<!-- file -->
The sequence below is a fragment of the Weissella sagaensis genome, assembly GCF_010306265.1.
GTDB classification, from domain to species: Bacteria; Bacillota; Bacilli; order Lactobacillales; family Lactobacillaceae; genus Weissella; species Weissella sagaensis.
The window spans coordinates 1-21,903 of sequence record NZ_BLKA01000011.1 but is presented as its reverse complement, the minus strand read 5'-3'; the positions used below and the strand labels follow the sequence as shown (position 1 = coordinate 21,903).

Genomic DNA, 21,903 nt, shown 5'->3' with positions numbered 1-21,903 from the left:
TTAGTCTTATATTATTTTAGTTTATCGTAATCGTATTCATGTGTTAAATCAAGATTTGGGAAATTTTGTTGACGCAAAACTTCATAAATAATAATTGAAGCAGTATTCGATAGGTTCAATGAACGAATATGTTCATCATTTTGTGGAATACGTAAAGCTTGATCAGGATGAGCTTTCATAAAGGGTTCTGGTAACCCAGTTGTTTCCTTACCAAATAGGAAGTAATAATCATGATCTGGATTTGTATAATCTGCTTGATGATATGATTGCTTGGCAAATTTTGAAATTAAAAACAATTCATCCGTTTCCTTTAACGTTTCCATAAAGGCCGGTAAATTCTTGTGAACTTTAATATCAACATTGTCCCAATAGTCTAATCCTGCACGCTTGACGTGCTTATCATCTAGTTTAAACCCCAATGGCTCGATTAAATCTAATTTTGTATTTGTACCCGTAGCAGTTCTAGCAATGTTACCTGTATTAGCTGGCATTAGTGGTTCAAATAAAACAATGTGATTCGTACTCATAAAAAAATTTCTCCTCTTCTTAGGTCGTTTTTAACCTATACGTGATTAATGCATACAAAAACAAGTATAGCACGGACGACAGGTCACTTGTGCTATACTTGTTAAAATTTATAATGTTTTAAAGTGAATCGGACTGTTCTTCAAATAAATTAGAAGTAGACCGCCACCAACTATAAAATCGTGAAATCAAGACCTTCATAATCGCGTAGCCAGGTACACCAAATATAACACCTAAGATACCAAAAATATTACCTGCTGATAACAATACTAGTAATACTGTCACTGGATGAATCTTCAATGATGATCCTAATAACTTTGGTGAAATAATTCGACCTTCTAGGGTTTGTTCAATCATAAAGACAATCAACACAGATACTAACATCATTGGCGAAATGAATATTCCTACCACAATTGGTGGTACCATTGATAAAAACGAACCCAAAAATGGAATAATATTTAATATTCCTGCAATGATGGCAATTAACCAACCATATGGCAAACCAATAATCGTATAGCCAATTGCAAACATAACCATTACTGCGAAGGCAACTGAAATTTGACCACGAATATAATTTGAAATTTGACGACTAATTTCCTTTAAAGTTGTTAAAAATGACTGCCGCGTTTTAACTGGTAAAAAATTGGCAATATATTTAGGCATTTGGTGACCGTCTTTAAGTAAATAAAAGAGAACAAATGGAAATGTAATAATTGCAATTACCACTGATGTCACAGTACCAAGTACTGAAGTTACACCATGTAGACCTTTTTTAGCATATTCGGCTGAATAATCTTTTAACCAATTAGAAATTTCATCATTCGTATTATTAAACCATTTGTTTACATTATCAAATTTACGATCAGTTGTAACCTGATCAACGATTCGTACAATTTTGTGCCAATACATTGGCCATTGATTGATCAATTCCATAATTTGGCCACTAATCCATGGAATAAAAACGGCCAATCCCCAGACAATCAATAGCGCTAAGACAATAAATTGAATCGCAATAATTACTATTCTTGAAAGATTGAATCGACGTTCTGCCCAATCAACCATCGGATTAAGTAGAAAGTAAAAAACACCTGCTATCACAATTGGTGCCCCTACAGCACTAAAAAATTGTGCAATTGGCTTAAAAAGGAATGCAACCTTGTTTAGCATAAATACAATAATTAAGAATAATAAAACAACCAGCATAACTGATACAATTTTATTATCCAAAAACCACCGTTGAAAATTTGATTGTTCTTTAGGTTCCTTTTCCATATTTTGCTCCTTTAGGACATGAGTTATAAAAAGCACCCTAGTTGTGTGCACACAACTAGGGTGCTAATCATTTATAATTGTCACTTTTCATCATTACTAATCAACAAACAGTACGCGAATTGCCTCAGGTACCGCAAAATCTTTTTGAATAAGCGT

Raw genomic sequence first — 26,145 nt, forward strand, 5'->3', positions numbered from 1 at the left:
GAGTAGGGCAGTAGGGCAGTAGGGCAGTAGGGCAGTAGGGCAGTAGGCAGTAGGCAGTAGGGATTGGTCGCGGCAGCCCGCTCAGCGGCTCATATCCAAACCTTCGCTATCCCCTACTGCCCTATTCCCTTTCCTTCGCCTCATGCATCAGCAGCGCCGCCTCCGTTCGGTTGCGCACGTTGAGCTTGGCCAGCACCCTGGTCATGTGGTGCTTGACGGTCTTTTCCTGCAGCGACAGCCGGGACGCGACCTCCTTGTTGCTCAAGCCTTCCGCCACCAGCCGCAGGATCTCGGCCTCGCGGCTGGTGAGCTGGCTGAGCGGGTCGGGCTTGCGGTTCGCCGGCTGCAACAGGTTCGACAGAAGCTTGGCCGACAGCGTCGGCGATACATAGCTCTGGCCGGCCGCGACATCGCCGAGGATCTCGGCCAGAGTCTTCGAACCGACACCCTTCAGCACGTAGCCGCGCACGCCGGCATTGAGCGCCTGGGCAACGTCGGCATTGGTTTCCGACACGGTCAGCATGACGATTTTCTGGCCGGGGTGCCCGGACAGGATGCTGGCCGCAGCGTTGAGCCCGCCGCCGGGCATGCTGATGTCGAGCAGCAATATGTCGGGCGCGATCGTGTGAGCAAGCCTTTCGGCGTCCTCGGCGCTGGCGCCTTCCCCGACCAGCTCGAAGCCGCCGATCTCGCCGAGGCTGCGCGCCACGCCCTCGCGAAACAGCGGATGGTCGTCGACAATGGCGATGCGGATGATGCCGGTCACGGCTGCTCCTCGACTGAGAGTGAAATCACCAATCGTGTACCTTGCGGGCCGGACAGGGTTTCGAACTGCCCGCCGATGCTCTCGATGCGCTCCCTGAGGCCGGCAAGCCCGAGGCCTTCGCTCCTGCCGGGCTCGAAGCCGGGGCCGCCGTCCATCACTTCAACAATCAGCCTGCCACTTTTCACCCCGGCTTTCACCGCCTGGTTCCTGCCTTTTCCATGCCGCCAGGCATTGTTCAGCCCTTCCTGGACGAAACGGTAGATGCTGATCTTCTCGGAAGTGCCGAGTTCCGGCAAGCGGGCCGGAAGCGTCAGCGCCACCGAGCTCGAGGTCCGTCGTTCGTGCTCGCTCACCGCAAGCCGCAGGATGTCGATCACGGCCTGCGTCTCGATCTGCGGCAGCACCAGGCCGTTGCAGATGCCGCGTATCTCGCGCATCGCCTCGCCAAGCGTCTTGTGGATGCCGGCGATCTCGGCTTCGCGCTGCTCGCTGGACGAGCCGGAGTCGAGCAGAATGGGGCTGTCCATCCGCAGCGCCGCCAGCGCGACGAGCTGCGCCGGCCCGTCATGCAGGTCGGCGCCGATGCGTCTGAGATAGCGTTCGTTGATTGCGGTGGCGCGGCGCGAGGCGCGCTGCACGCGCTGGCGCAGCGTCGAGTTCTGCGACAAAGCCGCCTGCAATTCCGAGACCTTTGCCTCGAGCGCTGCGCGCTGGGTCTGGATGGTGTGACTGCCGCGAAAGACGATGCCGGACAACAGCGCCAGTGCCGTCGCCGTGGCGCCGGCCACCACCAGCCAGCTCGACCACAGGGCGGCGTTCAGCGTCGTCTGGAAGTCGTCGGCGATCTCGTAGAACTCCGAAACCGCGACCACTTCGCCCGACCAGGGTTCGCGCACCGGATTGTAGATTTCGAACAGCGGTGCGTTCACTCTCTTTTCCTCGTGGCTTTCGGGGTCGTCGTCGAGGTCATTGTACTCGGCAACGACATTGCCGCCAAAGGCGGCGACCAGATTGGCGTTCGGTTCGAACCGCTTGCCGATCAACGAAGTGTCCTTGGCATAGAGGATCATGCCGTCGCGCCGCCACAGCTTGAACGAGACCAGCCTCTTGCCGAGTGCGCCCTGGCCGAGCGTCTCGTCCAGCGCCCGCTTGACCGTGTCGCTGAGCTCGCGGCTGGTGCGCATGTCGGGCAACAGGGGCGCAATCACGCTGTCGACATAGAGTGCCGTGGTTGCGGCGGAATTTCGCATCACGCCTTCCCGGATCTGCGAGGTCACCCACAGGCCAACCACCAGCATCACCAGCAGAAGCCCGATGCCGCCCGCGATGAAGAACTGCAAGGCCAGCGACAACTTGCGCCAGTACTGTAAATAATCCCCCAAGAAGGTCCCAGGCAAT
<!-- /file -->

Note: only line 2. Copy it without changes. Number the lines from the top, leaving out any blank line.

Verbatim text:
GTDB classification, from domain to species: Bacteria; Bacillota; Bacilli; order Lactobacillales; family Lactobacillaceae; genus Weissella; species Weissella sagaensis.